Wheatgrass – The Best Indoor Harvest

growing wheatgrass
Written by Cricket

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When I lived in Seattle, I used to really feel the effects of the dreary weather in the middle of winter. It was then that I discovered growing wheatgrass inside. It was like having a little piece of Spring right on my table. At that time I didn’t use it for anything other than a decorative mood booster. Looking back, it probably would have been a true mood booster if I’d actually juiced it.

Now I live in sunny Arizona, where it’s never too cold to garden, and my moods are a lot more stable because the sun always shines, but that doesn’t mean that I don’t enjoy a little indoor farming. Wheatgrass grows so quickly and easily that I can have a constant supply. It is also a very inexpensive way to add a power-pack of nutrients to your day. 

Wheatgrass Juice – Nutritional Powerhouse!


One little shot (1 oz) of wheat grass juice provides the following vitamins and minerals according to

Vitamin A  12000 IU
Lycopene  232 mcg
Lutein+Zeaxanthin  2328 mcg
Vitamin C  56 mg
Vitamin E (Alpha Tocopherol)  2560 mg
Vitamin K  280 mpg
Thiamin  88 mg
Riboflavin  2080 mg
Niacin  2016 mg
Vitamin B6  312 mg
Folic Acid  280 mcg
Vitamin B 12  0.4 mcg
Pantothenic Acid  288 mg
Choline  40 mg
Calcium  120 mg
Iron  64 mg
Magnesium  31.2 mg
Phosphorus  112 mg
Potassium  824 mg
Zinc  496 mg
Copper  13.6 mg
Manganese  1120 mg
Selenium  28 mpg


According to Dr. Axe, wheatgrass offers these health benefits
  1. Supplying a high dose of chlorophyll
  2. Encouraging a highly oxygenated environment in your body
  3. Promoting a healthy metabolism
  4. Establishing an alkaline environment in the body
  5. Acting as an antibacterial by halting growth of unfriendly bacteria
  6. Rebuilding and strengthening blood
  7. Restoring fertility and balancing hormones
  8. Rebuilding damaged tissue
  9. Detoxifying the body of heavy metals
  10. Purifying liver
  11. Helping with blood sugar regulation
  12. Acting as an antiseptic to treat odors, strep infections, wounds, skin grafts, sinusitis, ear infections, varicose veins and scars
  13. Helping to prevent tooth decay
  14. Aiding in sore throat pain reduction
  15. Fighting skin conditions such as eczema and psoriasis
  16. Improving digestion
  17. Reducing inflammation
  18. Improving eyesight, particularly night vision
  19. Helping with sleep
  20. Boosting the immune system
  21. Improving nerve signaling and mental well-being

It’s So Easy Too!


First, go buy some wheat in the bulk section of the grocery store!

Next, you just pour a small amount in a cup and cover with water.

The next day (or two or three), wet a paper towel and place it in the bottom of a dish (whatever size you like).

Spread the soaked wheat over the surface of the wet paper towel and make sure to keep it damp.

Over the next few days you will see the wheat sprout and grow.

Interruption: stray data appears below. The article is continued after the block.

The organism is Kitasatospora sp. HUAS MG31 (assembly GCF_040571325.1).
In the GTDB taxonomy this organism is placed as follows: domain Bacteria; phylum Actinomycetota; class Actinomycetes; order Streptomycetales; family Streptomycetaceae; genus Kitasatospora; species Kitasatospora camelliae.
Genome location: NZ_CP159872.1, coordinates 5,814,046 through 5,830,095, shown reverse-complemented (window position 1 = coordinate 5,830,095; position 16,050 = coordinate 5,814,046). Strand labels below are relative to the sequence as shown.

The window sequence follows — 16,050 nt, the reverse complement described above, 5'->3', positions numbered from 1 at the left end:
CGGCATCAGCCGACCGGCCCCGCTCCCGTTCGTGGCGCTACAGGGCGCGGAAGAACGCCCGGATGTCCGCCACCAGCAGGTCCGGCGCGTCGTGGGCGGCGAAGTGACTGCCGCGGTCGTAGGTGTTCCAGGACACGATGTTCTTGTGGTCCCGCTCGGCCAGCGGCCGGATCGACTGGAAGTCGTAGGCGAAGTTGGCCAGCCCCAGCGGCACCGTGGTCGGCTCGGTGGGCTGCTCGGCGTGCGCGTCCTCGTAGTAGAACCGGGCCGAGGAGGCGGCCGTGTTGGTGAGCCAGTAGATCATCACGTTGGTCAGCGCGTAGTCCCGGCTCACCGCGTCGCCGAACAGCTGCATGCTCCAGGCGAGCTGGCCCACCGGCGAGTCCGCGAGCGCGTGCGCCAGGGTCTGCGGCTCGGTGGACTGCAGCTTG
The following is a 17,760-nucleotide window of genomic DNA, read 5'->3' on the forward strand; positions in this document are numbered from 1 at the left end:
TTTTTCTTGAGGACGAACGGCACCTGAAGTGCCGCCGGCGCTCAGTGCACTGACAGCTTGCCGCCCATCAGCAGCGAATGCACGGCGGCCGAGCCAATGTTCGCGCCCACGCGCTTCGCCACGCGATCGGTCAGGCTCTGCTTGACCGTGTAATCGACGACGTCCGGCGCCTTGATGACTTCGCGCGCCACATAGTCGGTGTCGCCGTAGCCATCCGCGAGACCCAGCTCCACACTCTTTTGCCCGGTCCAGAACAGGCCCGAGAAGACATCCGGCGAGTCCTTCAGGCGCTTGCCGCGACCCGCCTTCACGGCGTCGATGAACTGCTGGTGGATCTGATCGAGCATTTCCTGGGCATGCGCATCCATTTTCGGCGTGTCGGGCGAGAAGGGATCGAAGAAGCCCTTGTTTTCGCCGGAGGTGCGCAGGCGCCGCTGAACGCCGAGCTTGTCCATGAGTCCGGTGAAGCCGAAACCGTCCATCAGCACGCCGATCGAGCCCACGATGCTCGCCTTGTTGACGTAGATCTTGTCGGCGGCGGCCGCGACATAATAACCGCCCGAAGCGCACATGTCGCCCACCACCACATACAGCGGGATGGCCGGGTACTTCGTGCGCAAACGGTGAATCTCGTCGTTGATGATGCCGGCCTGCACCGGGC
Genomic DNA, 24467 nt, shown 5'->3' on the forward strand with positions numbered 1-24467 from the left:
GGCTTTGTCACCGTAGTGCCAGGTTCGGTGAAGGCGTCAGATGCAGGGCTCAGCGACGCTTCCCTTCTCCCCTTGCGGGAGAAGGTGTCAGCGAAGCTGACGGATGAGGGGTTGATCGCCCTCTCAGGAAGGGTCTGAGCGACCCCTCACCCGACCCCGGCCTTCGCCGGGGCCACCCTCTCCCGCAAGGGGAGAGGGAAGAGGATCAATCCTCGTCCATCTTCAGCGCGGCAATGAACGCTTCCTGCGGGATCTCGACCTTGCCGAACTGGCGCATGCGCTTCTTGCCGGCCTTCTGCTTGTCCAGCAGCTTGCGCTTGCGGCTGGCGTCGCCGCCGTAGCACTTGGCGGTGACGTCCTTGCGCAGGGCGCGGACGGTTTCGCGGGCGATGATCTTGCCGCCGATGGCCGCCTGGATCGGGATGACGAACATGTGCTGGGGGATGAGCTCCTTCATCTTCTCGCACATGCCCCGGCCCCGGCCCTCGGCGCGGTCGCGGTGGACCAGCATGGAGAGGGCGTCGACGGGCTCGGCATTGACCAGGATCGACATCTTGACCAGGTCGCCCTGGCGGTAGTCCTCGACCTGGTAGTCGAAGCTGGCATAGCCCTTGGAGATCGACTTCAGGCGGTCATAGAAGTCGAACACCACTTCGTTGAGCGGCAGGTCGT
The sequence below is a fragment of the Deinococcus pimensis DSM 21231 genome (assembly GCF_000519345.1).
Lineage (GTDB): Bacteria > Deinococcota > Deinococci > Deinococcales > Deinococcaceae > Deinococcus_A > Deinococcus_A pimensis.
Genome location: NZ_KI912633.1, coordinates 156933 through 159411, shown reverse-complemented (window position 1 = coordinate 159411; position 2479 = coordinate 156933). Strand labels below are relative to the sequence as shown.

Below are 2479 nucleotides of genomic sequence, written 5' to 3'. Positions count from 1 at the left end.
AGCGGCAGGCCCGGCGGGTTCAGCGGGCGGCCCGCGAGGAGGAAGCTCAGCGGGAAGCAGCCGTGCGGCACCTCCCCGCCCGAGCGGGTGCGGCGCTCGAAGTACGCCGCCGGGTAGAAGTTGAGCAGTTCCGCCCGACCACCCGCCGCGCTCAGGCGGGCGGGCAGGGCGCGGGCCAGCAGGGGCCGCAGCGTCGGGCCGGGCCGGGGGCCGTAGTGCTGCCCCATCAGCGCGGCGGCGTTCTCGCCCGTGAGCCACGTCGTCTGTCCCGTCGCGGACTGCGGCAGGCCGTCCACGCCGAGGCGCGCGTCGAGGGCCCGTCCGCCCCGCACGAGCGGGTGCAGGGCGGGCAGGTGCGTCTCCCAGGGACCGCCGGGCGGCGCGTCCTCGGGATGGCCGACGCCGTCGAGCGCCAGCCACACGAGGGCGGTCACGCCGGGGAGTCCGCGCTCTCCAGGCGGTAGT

As the roots grow into the paper towel you can easily rinse them by running water into the dish and then pouring off the excess without the wheat berries falling out. You’ll see, it’s fun!

Once the wheatgrass reaches 4 or 5 inches, that’s when you take the scissors to it and cut it down to about an inch or two.


This is one that I had in my window sill as decoration. Cute, huh?

Now, just pop it into the juicer and out comes the goodness. My juicer is a Hurricane Wheatgrass Juicer. I love it because I can use it for more than just wheatgrass. I juice swiss chard leaves and apples a lot. And, as my eleven-year-old son says, “we can use it if we have an EMP!” -He says that about a lot of things.

If you don’t have a juicer, you can also dehydrate the wheatgrass and turn it into a powder to add to drinks. This is a great thing to do with all your greens, by the way.

After a couple harvests, just throw it into your compost or give it to your chickens as a treat. Sometimes I like to grow it just for the chickens too.

Now you too can be an indoor wheat farmer! Add that to your list of skills this year.

Don’t limit yourself to Wheat only!

Try sprouting these grains:  

  • Rye
  • Oats
  • Barley
  • Rice
  • Triticale
  • Spelt
  • Kamut Wheat
  • Farro

The only one of these I’ve tried so far is Farro, and let me tell you… It is incredibly SWEET. I would even mistake the flavor for stevia.

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About the author


Welcome to my blog! I’m Cricket (yes, my parents named me that!) and I’m a natural homesteader. Growing up in rural Idaho with a garden, a horse, and lots of canned food, I like to bring those sensibilities to my suburban home in Phoenix, Arizona. Add a little dose of cottage garden flavor and permaculture tendencies, and you’ll see why GardenVariety.Life is a reflection of everything I do.

I truly enjoy sharing the skills that promote a meaningful and practical connection to our gardens and environment. Because so many residents of the metro phoenix area are transplants, I find that the area’s unique desert climate is often misunderstood and underestimated in terms of what is possible. That’s where the fun begins. Arizona is a burgeoning permaculture haven with homesteading written all over it, and there is nothing I enjoy more than encouraging others to jump in and give it a try.